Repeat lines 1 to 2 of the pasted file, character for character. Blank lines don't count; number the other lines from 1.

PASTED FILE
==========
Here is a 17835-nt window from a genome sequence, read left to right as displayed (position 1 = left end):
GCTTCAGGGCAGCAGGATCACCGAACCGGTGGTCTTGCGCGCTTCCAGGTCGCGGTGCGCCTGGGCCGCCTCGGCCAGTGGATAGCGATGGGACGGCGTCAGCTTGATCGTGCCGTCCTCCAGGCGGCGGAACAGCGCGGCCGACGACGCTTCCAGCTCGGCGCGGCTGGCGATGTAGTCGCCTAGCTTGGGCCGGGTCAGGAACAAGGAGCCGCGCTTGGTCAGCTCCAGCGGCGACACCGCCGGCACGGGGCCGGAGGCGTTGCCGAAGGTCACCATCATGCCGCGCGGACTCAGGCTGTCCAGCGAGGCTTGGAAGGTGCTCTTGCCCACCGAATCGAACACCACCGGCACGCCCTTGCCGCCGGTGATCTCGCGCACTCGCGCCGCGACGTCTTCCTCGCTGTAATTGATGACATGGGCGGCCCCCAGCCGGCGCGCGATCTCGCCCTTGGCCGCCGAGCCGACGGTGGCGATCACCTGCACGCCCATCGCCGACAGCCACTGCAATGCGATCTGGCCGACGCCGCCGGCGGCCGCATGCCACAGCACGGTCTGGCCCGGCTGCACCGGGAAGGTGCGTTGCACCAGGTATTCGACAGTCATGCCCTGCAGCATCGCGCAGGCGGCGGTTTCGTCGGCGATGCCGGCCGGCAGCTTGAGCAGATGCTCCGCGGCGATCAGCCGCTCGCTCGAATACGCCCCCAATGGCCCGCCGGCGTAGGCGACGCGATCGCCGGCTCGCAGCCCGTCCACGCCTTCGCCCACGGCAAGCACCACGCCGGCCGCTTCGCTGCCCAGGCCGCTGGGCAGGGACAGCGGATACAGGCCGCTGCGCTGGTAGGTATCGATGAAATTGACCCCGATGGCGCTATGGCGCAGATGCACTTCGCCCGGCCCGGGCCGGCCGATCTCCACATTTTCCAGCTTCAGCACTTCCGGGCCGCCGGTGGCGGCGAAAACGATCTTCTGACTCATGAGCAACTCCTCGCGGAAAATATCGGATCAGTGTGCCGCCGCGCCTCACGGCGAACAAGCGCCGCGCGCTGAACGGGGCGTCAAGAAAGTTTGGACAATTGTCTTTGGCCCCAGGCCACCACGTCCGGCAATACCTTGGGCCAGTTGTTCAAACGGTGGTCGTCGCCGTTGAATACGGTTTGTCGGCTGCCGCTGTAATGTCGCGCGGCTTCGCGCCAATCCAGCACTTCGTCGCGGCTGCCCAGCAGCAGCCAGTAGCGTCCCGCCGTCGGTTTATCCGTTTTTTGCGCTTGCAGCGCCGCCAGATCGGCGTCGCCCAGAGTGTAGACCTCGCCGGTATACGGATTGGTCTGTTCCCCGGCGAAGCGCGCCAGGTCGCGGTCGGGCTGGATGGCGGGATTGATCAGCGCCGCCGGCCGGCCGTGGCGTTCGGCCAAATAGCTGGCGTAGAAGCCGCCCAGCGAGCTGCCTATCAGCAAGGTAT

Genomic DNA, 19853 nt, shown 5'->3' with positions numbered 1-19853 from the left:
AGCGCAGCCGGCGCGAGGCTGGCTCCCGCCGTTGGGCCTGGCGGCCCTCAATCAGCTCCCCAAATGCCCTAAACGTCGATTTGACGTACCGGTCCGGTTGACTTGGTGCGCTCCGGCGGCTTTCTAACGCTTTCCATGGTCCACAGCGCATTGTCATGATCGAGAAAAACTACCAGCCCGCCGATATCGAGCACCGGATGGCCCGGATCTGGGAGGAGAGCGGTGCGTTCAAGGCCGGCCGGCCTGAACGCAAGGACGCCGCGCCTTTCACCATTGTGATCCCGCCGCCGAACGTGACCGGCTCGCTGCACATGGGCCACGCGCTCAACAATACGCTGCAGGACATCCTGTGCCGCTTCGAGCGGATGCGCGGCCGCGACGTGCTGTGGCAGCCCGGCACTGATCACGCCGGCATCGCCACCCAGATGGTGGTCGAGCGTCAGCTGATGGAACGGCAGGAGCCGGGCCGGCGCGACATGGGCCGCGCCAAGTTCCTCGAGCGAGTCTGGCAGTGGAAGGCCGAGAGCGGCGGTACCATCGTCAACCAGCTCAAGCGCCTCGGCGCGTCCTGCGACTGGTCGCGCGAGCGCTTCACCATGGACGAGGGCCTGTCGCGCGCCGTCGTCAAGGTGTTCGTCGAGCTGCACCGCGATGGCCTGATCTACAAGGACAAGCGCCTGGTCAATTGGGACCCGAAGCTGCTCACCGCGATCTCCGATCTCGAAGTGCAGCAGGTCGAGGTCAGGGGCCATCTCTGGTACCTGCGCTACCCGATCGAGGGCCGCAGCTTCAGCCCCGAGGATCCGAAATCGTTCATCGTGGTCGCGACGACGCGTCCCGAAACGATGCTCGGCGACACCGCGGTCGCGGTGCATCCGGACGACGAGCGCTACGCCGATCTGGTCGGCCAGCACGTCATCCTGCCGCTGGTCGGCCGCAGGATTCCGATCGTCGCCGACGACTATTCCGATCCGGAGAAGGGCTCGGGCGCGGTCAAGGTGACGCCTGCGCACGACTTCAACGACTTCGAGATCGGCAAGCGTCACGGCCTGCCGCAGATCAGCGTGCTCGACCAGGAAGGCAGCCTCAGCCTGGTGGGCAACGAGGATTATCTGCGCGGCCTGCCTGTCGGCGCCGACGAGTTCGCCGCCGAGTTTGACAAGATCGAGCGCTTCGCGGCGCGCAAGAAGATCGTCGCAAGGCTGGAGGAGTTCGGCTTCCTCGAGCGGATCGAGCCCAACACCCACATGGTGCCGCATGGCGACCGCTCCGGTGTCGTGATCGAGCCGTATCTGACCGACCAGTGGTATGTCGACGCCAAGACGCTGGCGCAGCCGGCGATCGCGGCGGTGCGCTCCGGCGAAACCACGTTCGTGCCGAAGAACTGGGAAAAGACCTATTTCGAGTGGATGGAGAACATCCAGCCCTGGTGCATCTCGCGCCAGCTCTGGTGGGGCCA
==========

Here is a 17835-nt window from a genome sequence, read left to right as displayed (position 1 = left end):
GCTTCAGGGCAGCAGGATCACCGAACCGGTGGTCTTGCGCGCTTCCAGGTCGCGGTGCGCCTGGGCCGCCTCGGCCAGTGGATAGCGATGGGACGGCGTCAGCTTGATCGTGCCGTCCTCCAGGCGGCGGAACAGCGCGGCCGACGACGCTTCCAGCTCGGCGCGGCTGGCGATGTAGTCGCCTAGCTTGGGCCGGGTCAGGAACAAGGAGCCGCGCTTGGTCAGCTCCAGCGGCGACACCGCCGGCACGGGGCCGGAGGCGTTGCCGAAGGTCACCATCATGCCGCGCGGACTCAGGCTGTCCAGCGAGGCTTGGAAGGTGCTCTTGCCCACCGAATCGAACACCACCGGCACGCCCTTGCCGCCGGTGATCTCGCGCACTCGCGCCGCGACGTCTTCCTCGCTGTAATTGATGACATGGGCGGCCCCCAGCCGGCGCGCGATCTCGCCCTTGGCCGCCGAGCCGACGGTGGCGATCACCTGCACGCCCATCGCCGACAGCCACTGCAATGCGATCTGGCCGACGCCGCCGGCGGCCGCATGCCACAGCACGGTCTGGCCCGGCTGCACCGGGAAGGTGCGTTGCACCAGGTATTCGACAGTCATGCCCTGCAGCATCGCGCAGGCGGCGGTTTCGTCGGCGATGCCGGCCGGCAGCTTGAGCAGATGCTCCGCGGCGATCAGCCGCTCGCTCGAATACGCCCCCAATGGCCCGCCGGCGTAGGCGACGCGATCGCCGGCTCGCAGCCCGTCCACGCCTTCGCCCACGGCAAGCACCACGCCGGCCGCTTCGCTGCCCAGGCCGCTGGGCAGGGACAGCGGATACAGGCCGCTGCGCTGGTAGGTATCGATGAAATTGACCCCGATGGCGCTATGGCGCAGATGCACTTCGCCCGGCCCGGGCCGGCCGATCTCCACATTTTCCAGCTTCAGCACTTCCGGGCCGCCGGTGGCGGCGAAAACGATCTTCTGACTCATGAGCAACTCCTCGCGGAAAATATCGGATCAGTGTGCCGCCGCGCCTCACGGCGAACAAGCGCCGCGCGCTGAACGGGGCGTCAAGAAAGTTTGGACAATTGTCTTTGGCCCCAGGCCACCACGTCCGGCAATACCTTGGGCCAGTTGTTCAAACGGTGGTCGTCGCCGTTGAATACGGTTTGTCGGCTGCCGCTGTAATGTCGCGCGGCTTCGCGCCAATCCAGCACTTCGTCGCGGCTGCCCAGCAGCAGCCAGTAGCGTCCCGCCGTCGGTTTATCCGTTTTTTGCGCTTGCAGCGCCGCCAGATCGGCGTCGCCCAGAGTGTAGACCTCGCCGGTATACGGATTGGTCTGTTCCCCGGCGAAGCGCGCCAGGTCGCGGTCGGGCTGGATGGCGGGATTGATCAGCGCCGCCGGCCGGCCGTGGCGTTCGGCCAAATAGCTGGCGTAGAAGCCGCCCAGCGAGCTGCCTATCAGCAAGGTAT